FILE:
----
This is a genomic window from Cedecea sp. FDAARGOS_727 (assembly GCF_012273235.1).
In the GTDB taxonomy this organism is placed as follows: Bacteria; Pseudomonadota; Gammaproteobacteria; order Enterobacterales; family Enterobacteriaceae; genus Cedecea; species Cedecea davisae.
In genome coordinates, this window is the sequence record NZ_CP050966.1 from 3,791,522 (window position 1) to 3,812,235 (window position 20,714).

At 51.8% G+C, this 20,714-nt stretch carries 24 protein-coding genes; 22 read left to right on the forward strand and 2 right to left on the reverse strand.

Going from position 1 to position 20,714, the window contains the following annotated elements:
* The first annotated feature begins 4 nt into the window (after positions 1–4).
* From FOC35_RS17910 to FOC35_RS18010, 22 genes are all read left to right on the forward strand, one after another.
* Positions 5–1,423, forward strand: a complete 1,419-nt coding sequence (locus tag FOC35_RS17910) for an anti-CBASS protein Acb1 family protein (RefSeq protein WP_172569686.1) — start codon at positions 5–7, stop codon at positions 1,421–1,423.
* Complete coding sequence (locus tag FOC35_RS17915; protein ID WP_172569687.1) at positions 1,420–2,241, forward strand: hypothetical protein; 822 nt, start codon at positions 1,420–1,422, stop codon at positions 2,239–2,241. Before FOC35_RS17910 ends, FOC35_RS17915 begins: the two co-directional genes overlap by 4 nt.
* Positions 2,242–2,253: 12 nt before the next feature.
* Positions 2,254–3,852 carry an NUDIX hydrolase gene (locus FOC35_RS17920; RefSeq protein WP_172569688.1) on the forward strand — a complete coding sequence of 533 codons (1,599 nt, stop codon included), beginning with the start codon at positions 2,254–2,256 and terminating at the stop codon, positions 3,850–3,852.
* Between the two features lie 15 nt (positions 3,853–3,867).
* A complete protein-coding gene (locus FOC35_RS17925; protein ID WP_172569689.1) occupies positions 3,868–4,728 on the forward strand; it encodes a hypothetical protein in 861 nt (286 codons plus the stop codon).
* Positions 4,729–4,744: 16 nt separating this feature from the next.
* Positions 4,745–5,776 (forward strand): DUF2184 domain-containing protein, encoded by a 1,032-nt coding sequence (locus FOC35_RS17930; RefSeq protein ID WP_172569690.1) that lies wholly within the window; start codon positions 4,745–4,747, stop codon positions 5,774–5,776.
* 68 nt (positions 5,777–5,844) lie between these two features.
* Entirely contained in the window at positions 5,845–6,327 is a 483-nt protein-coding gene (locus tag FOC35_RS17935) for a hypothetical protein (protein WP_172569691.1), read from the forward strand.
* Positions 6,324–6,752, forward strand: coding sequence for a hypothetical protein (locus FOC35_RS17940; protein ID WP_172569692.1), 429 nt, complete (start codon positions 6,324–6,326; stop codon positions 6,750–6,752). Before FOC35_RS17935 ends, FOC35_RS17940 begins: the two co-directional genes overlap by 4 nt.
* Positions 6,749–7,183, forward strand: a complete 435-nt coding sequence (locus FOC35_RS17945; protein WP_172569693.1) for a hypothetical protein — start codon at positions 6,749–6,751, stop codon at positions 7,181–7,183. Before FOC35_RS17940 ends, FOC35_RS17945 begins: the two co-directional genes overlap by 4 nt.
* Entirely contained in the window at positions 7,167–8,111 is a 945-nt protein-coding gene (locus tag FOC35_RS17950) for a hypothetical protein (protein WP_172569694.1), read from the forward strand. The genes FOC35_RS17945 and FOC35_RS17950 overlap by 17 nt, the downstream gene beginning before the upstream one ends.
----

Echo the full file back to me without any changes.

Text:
This is a genomic window from Cedecea sp. FDAARGOS_727 (assembly GCF_012273235.1).
In the GTDB taxonomy this organism is placed as follows: Bacteria; Pseudomonadota; Gammaproteobacteria; order Enterobacterales; family Enterobacteriaceae; genus Cedecea; species Cedecea davisae.
In genome coordinates, this window is the sequence record NZ_CP050966.1 from 3,791,522 (window position 1) to 3,812,235 (window position 20,714).

At 51.8% G+C, this 20,714-nt stretch carries 24 protein-coding genes; 22 read left to right on the forward strand and 2 right to left on the reverse strand.

Going from position 1 to position 20,714, the window contains the following annotated elements:
* The first annotated feature begins 4 nt into the window (after positions 1–4).
* From FOC35_RS17910 to FOC35_RS18010, 22 genes are all read left to right on the forward strand, one after another.
* Positions 5–1,423, forward strand: a complete 1,419-nt coding sequence (locus tag FOC35_RS17910) for an anti-CBASS protein Acb1 family protein (RefSeq protein WP_172569686.1) — start codon at positions 5–7, stop codon at positions 1,421–1,423.
* Complete coding sequence (locus tag FOC35_RS17915; protein ID WP_172569687.1) at positions 1,420–2,241, forward strand: hypothetical protein; 822 nt, start codon at positions 1,420–1,422, stop codon at positions 2,239–2,241. Before FOC35_RS17910 ends, FOC35_RS17915 begins: the two co-directional genes overlap by 4 nt.
* Positions 2,242–2,253: 12 nt before the next feature.
* Positions 2,254–3,852 carry an NUDIX hydrolase gene (locus FOC35_RS17920; RefSeq protein WP_172569688.1) on the forward strand — a complete coding sequence of 533 codons (1,599 nt, stop codon included), beginning with the start codon at positions 2,254–2,256 and terminating at the stop codon, positions 3,850–3,852.
* Between the two features lie 15 nt (positions 3,853–3,867).
* A complete protein-coding gene (locus FOC35_RS17925; protein ID WP_172569689.1) occupies positions 3,868–4,728 on the forward strand; it encodes a hypothetical protein in 861 nt (286 codons plus the stop codon).
* Positions 4,729–4,744: 16 nt separating this feature from the next.
* Positions 4,745–5,776 (forward strand): DUF2184 domain-containing protein, encoded by a 1,032-nt coding sequence (locus FOC35_RS17930; RefSeq protein ID WP_172569690.1) that lies wholly within the window; start codon positions 4,745–4,747, stop codon positions 5,774–5,776.
* 68 nt (positions 5,777–5,844) lie between these two features.
* Entirely contained in the window at positions 5,845–6,327 is a 483-nt protein-coding gene (locus tag FOC35_RS17935) for a hypothetical protein (protein WP_172569691.1), read from the forward strand.
* Positions 6,324–6,752, forward strand: coding sequence for a hypothetical protein (locus FOC35_RS17940; protein ID WP_172569692.1), 429 nt, complete (start codon positions 6,324–6,326; stop codon positions 6,750–6,752). Before FOC35_RS17935 ends, FOC35_RS17940 begins: the two co-directional genes overlap by 4 nt.
* Positions 6,749–7,183, forward strand: a complete 435-nt coding sequence (locus FOC35_RS17945; protein WP_172569693.1) for a hypothetical protein — start codon at positions 6,749–6,751, stop codon at positions 7,181–7,183. Before FOC35_RS17940 ends, FOC35_RS17945 begins: the two co-directional genes overlap by 4 nt.
* Entirely contained in the window at positions 7,167–8,111 is a 945-nt protein-coding gene (locus tag FOC35_RS17950) for a hypothetical protein (protein WP_172569694.1), read from the forward strand. The genes FOC35_RS17945 and FOC35_RS17950 overlap by 17 nt, the downstream gene beginning before the upstream one ends.